As you'll read on the (very important) student page, one of our problems, is that the protection schemes are (mostly) incredibly stupid. That's why we have decided to begin writing and devising much stronger protection schemes ourselves... for the challenge and in order to improve ourselves, seen that the commercial programmers are not able to give us any "cheap thrills" any more... how could they? Most programmers seem to work for useless money, not for the (very important) pleasure, nor for the only thing that really matters in this new age we are already in: knowledge!
You may want to have a look at some programmers' discussions in my counter intelligence section, at some advices for programmers in my How to protect better and programmers' corner sections.
THE SCARECROW AGREEMENT SAGA
('Legal scarecrow' agreements are NOT legally binding)
Most licence agreement (that thing that you click "I agree" on and never read, where you agree to give up your first born child and let your sister be sold as a slave :-) include a clause that prohibits reverse engineering. A couple of examples...
IF YOU AGREE TO THE DISCLAIMER AND LICENSE YOU MAY: (i) use this software on as many computers as you wish at no charge for up to but no more than 30 days. After 30 days of use you must either discontinue the use of this software or purchase a registered version for each computer that you are going to use this software on. YOU MAY NOT: (i) sublicense, rent, sell, or lease any portion of this software; (ii) reverse engineer, decompile, disassemble, modify, translate, make any attempt to discover the source code of this software, or create derivative works from this software; or (ii) continue use of this software after your 30 day trial. DISCLAIMER OF DAMAGES: We have made every effort possible to ensure that this software is free of any bugs or errors, however in no way is this software to be considered error or bug free. By using this software you assume all responsibility for any damages or lost data that may result from any errors or bugs in this software. Regardless of whether any remedy set forth herein fails of its essential purpose, in no event will our Software house be liable to you for any special, consequential, indirect or similar damages, including any lost profits or lost data arising out of the use or inability to use this software...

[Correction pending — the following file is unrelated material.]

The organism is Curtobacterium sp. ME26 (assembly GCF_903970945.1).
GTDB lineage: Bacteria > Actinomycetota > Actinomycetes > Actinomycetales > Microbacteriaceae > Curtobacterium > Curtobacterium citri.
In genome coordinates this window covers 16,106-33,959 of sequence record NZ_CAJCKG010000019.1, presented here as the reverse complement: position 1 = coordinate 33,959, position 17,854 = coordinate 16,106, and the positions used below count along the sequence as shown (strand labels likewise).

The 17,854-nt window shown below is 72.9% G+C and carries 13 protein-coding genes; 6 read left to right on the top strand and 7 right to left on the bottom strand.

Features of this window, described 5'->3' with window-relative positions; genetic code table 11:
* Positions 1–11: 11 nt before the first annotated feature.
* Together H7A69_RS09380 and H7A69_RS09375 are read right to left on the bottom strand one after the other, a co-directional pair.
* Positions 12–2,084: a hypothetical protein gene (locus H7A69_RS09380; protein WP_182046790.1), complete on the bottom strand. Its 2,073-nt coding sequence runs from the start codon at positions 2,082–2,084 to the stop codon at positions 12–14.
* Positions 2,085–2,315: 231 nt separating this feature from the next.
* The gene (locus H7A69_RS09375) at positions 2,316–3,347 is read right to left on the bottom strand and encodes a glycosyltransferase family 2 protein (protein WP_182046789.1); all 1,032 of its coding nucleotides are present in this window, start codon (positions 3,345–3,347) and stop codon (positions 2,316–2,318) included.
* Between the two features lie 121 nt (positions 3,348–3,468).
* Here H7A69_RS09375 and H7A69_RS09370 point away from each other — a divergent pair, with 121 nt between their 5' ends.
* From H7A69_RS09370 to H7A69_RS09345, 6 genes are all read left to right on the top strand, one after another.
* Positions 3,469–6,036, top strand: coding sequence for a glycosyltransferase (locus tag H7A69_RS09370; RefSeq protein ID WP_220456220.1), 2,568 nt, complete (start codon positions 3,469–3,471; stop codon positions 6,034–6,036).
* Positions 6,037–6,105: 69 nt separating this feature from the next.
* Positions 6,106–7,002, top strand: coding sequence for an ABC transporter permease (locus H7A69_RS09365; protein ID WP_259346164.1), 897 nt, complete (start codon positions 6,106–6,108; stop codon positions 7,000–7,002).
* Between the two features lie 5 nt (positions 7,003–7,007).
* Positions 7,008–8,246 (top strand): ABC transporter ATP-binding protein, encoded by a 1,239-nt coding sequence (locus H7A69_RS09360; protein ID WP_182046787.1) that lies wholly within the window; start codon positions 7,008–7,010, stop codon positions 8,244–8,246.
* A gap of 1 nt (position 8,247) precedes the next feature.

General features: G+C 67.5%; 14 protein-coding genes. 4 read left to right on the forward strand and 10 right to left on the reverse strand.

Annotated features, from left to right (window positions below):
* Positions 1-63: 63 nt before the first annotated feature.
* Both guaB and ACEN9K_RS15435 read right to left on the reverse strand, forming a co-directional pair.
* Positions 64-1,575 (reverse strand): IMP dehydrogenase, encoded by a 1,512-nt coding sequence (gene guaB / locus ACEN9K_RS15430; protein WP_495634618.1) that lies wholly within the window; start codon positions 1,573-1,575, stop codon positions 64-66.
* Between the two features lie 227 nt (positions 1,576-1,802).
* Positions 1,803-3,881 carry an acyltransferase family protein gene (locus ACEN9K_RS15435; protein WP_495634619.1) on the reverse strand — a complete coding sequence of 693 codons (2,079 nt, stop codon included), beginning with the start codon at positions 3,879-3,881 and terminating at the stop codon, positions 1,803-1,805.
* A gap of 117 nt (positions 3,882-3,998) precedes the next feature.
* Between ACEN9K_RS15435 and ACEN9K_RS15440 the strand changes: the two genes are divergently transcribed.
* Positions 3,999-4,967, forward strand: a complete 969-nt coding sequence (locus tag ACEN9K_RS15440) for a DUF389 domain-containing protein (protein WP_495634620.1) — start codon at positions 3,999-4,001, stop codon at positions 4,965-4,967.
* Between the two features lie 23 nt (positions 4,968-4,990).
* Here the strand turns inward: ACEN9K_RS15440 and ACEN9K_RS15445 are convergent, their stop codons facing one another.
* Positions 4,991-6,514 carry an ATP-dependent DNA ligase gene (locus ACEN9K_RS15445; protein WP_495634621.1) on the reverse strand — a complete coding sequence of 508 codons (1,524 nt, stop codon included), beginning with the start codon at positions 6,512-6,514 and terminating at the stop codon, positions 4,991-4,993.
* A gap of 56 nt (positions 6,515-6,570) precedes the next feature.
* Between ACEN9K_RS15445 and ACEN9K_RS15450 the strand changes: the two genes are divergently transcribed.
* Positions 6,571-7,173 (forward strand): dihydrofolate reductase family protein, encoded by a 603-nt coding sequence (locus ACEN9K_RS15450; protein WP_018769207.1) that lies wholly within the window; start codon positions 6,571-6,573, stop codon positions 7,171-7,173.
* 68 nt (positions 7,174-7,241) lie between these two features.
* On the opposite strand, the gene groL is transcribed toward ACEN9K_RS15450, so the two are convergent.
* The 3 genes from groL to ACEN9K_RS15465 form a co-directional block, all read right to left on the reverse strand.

Note that you should not "reverse engineer, decompile, disassemble, modify, translate, make any attempt to discover the source code", as if the source code of a software product were a 'private secret' that third parties are not even allowed to examine...
Here another example:
You may not: * permit other individuals to use the Software except under the terms listed above; * permit concurrent use of the Software; * modify, translate, reverse engineer, decompile, disassemble or create derivative works based on the Software; * copy the Software other than as specified above; * rent, lease or otherwise transfer rights to the Software; or * remove any proprietary notices or labels on the Software. TITLE Title, ownership rights, and intellectual property rights in the Software shall remain in Our Software house and/or its suppliers. The Software is protected by the copyright laws and treaties. Title and related rights in the content accessed through the Software is the property of the applicable content owner and may be pro- tected by applicable law. This License gives you no rights to such content. TERMINATION The license will terminate automatically if you fail to comply with the limitations described herein. On termination, you must destroy all copies of the Software and Documentation.